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A Winnipeg teen is to be sentenced as an adult could face 14 years in prison, a Manitoba judge has ruled. ((CBC))

A Winnipeg teen who took part in a horrific race-related beating that left a young man severely disabled will be sentenced as an adult and could face 14 years in prison, a Manitoba judge has ruled.

Provincial court Judge Catherine Carlson ordered the rare penalty after a now-19-year-old man was convicted of aggravated assault and other offences last summer. 

On Feb. 9, 2009, 19-year-old Kawara Ojwato was attacked by four suspects as he got out of his car on Sara Avenue in the West Broadway area of the city.

The victim suffered multiple wounds — including a severe brain injury — and spent more than a year in hospital.

He will never walk, talk or feed himself again and will require round-the-clock care for the rest of his life, according to the Crown.

Ojwato, a Sudanese immigrant, was attacked because members of a street gang in the area mistook him for a member of the African Mafia street gang, Carlson wrote in a 30-page decision released to the public Friday.

'Short of being killed, the harm done was of the worst type. He has forever been robbed of his quality of life, of control over his own thoughts and of his ability to make choices.' —Judge Catherine Carlson

The convicted teen was charged as a youth and cannot be identified until the adult sentence is handed down. He was 17 at the time of the attack.

Sentencing will held on Feb. 18 and 23, according to Crown attorney Debbie Buors.

"[He] and his co-accused were members of the B-Side street gang. They were looking to find any member of the African Mafia ... who might happen to be in 'territory' claimed by the B-Side gang, to beat up," Carlson wrote.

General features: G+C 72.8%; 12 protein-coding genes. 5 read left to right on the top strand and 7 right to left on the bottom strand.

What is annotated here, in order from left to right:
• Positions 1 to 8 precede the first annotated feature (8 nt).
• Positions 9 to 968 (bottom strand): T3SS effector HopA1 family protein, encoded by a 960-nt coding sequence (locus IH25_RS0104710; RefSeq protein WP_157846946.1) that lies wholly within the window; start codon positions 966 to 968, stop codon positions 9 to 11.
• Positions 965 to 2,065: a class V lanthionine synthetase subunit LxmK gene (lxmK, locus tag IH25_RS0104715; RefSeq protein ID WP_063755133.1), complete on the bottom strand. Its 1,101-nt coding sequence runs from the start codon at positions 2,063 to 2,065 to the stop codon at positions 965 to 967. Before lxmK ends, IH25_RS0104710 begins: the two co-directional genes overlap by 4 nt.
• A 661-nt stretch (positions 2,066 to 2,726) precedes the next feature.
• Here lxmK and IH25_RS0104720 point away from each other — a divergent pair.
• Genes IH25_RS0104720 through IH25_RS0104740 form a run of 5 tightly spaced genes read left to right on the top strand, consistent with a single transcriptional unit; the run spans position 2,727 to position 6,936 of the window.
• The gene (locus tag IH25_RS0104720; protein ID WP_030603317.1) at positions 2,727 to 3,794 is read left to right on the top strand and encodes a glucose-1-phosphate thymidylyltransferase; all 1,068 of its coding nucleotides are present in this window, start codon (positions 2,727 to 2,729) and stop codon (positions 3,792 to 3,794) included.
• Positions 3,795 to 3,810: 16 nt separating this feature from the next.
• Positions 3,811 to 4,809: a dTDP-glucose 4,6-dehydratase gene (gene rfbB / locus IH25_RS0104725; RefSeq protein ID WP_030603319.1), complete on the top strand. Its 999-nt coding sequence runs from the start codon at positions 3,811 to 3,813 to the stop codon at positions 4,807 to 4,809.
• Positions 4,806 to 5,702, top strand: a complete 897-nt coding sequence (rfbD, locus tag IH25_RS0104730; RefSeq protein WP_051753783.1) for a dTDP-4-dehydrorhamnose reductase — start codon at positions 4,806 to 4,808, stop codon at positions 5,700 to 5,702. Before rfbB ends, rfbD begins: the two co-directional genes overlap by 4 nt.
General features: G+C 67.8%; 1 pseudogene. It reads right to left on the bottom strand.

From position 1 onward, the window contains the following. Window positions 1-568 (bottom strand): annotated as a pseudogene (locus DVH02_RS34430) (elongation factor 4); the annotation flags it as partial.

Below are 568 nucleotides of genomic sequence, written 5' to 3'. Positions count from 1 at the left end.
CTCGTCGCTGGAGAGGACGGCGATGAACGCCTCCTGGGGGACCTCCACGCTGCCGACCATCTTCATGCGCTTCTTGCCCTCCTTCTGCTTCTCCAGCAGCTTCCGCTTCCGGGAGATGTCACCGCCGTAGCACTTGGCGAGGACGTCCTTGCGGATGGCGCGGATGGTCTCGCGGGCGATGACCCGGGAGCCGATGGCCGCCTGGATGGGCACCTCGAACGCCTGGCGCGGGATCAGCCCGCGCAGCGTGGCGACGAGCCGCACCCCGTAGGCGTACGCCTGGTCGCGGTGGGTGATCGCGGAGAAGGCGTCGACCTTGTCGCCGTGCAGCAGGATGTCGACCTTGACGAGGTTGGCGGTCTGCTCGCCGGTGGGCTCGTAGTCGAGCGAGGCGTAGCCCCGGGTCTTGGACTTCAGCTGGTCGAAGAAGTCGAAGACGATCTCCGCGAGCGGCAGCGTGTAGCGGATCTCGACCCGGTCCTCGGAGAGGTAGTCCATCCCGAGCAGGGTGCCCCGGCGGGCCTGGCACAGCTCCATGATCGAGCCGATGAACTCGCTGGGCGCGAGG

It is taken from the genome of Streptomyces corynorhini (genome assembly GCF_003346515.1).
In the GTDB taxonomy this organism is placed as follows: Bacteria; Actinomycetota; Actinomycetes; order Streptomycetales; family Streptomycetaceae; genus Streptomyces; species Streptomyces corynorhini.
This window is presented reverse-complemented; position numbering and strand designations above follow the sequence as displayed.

"They saw the victim, and based solely on the colour of his skin, which was dark, assumed, entirely mistakenly as it turned out, that he was a member of the African Mafia," she stated.

"They attacked him without any provocation whatsoever."  

Swarm attack described as 'fun'

A witness who spoke with the teen attacker a day after the beating said he described the event as "fun," Carlson said.

Ojwato's family has been "horrifically changed" because of the beating, according to the judge. Both of his parents have depleted their savings and now live on social assistance, she said. "The victim's family is a hardworking family that came to Canada ... looking for a peaceful life," Carlson wrote.

"The harm done to the victim was extreme and irreparable. Short of being killed, the harm done was of the worst type. He has forever been robbed of his quality of life, of control over his own thoughts and of his ability to make choices.

"His family members have been robbed of the son, brother, nephew and cousin that they knew, and have had imposed on them a lifetime responsibility of providing full-time care," Carlson said.  

Twelve days after the beating, the teen and a co-accused in the attack took a loaded shotgun to a home and fired it through a window, an act for which he was convicted of weapons offences.

Court heard during a sentencing hearing that the teen was also convicted of a sexual assault that took place while he was in custody at the Manitoba Youth Centre.

The facts of that offence are not detailed in Carlson's decision.

He is now being held at the adult jail in Headingley just west of Winnipeg.

A conviction for aggravated assault carries with it a maximum sentence of 14 years in prison.